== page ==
A new group of participants saw either one of the videos followed by a second video where the girl was seen from behind responding in an ambiguous way to a test that seemed like an intelligence test even though it wasn't mentioned what it was. The participants were than asked to rate the girl's academic abilities. Results: The 'rich girl' was judged to be better across all domains than the 'poor girl'. The participants even added comments like that they thought the test for the 'rich girl' was more difficult. Conclusion: The results were interpreted in terms of social cognition. Due to the ambiguous information about the girl in the second video the participants used the information from the first video to form an impression of the girl subsequently to seeing the second video.
Their prejudice about disfavored groups (poor people) became active and led them to conclude that one of the girls did not have many chances. Biological Factors in Racism - Response from amygdala
- Evolutionarily advantageous, to protect our genes from the out-group. Hart (2000)- Findings: When white and black participants were given brief subliminal glimpses of faces of individuals from other ethnic groups, both showed increased activity in the amygdala, the part of the brain that is responsible for processing emotional responses to stimuli.- Evaluation: The participants reported having no noticeable change in their emotional state during the study, so they were not conscious of their emotional response.
Phelps (2000)- Findings: Found that there was a correlation between those individuals whose amygdala was most strongly activated after being exposed to these subliminal stimuli and scores on a standardized test for ethnic prejudice. - In addition to these subliminal studies, similar reactions in the amygdala have been observed when participants were asked to look at school yearbook photos of students belonging to different ethnic groups.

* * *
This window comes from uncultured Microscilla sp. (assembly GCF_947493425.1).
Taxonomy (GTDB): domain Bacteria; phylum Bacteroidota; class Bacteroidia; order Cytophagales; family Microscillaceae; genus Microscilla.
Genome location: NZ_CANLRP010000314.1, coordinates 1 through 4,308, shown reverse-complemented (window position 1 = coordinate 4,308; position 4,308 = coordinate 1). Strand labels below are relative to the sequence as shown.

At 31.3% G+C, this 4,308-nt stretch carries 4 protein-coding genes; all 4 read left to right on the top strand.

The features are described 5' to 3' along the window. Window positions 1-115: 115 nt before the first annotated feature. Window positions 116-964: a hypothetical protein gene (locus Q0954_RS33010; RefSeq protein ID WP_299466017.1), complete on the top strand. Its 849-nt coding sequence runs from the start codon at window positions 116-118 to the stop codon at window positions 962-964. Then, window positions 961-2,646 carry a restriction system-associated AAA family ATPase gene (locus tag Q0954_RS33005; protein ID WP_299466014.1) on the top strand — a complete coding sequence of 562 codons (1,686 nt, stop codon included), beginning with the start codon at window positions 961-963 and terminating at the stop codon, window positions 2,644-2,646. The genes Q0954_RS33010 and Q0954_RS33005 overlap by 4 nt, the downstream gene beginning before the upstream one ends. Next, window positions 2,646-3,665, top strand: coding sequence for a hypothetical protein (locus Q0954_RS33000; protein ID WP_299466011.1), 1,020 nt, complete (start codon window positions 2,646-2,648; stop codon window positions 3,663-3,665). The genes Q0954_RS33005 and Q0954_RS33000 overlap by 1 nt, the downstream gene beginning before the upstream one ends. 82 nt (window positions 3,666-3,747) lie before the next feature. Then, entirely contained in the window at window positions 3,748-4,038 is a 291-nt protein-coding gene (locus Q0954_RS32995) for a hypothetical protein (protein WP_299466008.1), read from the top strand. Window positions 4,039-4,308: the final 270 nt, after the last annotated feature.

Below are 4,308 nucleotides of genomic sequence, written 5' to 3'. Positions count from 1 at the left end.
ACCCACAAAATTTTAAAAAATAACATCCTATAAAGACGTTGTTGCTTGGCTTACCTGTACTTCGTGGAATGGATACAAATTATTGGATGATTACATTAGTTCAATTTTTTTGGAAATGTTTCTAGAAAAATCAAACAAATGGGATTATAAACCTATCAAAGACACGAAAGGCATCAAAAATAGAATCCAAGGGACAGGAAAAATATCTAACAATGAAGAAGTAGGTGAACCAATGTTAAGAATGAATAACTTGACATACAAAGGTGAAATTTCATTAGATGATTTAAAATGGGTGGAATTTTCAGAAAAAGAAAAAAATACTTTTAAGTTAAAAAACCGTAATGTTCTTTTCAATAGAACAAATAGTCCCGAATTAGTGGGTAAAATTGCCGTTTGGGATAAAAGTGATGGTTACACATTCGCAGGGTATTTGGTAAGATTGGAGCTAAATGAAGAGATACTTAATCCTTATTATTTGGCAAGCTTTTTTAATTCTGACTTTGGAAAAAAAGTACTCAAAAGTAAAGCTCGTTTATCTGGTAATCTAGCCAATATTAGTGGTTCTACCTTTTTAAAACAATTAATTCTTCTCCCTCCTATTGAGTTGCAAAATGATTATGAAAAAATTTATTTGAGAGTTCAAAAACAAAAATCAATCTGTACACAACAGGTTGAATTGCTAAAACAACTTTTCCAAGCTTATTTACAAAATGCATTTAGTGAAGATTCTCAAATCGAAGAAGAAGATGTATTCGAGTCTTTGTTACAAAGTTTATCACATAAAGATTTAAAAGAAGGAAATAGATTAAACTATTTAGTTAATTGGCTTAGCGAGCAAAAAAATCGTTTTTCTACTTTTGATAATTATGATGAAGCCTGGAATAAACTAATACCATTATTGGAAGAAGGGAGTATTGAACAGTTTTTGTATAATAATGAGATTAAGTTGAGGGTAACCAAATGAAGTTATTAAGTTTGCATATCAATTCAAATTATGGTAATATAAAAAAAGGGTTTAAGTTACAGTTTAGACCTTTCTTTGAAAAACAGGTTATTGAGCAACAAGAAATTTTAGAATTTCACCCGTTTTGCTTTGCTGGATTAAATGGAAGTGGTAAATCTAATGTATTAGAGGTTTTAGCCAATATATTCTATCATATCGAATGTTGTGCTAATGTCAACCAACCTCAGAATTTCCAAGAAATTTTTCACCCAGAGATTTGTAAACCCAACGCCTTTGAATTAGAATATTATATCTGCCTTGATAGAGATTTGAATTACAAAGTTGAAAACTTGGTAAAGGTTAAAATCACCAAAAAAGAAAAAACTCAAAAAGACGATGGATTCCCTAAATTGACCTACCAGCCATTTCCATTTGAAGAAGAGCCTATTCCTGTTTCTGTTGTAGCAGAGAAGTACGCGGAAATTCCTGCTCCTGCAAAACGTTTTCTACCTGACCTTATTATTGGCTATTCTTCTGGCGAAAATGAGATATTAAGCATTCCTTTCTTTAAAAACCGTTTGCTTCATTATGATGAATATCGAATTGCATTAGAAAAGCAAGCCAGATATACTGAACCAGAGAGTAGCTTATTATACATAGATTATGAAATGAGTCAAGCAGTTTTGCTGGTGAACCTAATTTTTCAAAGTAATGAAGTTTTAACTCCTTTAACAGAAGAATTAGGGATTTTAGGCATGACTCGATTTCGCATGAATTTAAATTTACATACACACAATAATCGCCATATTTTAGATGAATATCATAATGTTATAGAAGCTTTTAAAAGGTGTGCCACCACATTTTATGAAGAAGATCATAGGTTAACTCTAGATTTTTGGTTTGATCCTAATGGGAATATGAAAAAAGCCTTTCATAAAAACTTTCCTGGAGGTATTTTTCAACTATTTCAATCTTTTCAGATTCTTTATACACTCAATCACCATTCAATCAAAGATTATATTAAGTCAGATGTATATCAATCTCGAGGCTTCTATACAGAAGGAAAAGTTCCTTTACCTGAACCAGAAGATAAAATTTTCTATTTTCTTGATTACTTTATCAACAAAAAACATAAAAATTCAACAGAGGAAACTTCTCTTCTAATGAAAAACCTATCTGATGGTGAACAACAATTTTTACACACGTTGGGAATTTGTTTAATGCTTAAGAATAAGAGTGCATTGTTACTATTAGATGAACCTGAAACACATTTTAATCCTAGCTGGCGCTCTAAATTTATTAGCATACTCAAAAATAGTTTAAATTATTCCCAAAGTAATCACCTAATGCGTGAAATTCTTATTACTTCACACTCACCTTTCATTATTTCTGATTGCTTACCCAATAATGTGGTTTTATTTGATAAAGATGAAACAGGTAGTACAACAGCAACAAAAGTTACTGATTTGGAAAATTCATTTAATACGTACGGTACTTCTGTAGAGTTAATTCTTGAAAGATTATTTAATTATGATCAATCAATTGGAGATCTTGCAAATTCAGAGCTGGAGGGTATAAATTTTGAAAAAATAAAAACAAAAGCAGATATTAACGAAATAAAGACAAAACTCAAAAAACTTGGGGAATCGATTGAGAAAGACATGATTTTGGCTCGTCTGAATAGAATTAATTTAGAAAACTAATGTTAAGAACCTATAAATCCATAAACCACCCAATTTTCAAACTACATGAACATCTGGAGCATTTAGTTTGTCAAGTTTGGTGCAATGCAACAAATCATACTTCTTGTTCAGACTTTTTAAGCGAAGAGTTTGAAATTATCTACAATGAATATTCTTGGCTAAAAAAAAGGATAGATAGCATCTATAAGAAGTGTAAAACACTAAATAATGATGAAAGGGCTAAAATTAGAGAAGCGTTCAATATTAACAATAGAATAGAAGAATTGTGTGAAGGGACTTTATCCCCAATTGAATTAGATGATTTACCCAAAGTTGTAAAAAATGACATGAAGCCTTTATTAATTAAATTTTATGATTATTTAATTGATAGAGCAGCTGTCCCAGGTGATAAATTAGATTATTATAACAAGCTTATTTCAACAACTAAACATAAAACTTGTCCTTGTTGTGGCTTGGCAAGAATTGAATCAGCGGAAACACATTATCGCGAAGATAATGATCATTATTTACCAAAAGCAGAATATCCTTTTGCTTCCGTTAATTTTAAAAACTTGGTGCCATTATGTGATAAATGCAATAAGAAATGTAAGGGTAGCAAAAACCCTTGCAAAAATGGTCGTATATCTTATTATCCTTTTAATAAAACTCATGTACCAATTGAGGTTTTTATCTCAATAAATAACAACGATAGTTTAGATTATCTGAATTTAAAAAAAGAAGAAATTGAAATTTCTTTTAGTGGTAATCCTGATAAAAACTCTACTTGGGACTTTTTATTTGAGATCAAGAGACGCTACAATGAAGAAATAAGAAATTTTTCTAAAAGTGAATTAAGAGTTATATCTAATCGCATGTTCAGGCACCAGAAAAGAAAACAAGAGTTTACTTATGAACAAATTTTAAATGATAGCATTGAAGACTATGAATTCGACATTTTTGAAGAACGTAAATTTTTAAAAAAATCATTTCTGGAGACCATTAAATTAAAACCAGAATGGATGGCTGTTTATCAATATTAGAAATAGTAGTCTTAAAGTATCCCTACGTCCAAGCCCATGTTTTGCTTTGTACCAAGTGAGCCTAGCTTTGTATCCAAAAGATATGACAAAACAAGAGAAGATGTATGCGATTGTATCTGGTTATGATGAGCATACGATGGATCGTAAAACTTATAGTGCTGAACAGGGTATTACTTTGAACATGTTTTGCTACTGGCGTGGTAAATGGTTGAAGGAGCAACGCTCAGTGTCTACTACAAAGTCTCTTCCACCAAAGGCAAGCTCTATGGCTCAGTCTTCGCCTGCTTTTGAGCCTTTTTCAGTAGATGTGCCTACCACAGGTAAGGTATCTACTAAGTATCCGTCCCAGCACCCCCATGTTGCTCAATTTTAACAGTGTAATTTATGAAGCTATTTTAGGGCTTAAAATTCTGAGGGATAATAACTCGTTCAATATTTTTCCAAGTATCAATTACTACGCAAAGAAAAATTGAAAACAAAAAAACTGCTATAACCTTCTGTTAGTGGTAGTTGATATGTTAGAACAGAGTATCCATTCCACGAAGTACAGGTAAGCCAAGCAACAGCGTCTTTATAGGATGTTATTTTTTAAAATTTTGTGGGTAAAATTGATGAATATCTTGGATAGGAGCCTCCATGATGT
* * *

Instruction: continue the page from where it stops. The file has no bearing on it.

Fiske (2007)- Procedure: Participants were placed into an MRI scanner and then shown a series of photos. These photos included people with disabilities, rich businessmen, older people, US Olympic athletes, and homeless people.- Findings: When participants showed homeless person, their brains set off a series of reactions associated with disgust. An area in the brain called the insula was activated, which is usually a response to non-human objects such as a garbage and human waste.- Evaluation: Being able to detect a potential threat from strangers could have been an evolutionary advantage which helps to distinguish friends from enemies. - Since prejudice has an emotional component, it means that cognitive factors play a strong role in determining whether one actually acts in accordance with these immediate brain responses.
- One of the concerns is the use of correlational research. Correlational studies do not demonstrate causality, and can lead to bidirectional ambiguity. Evaluation of Biological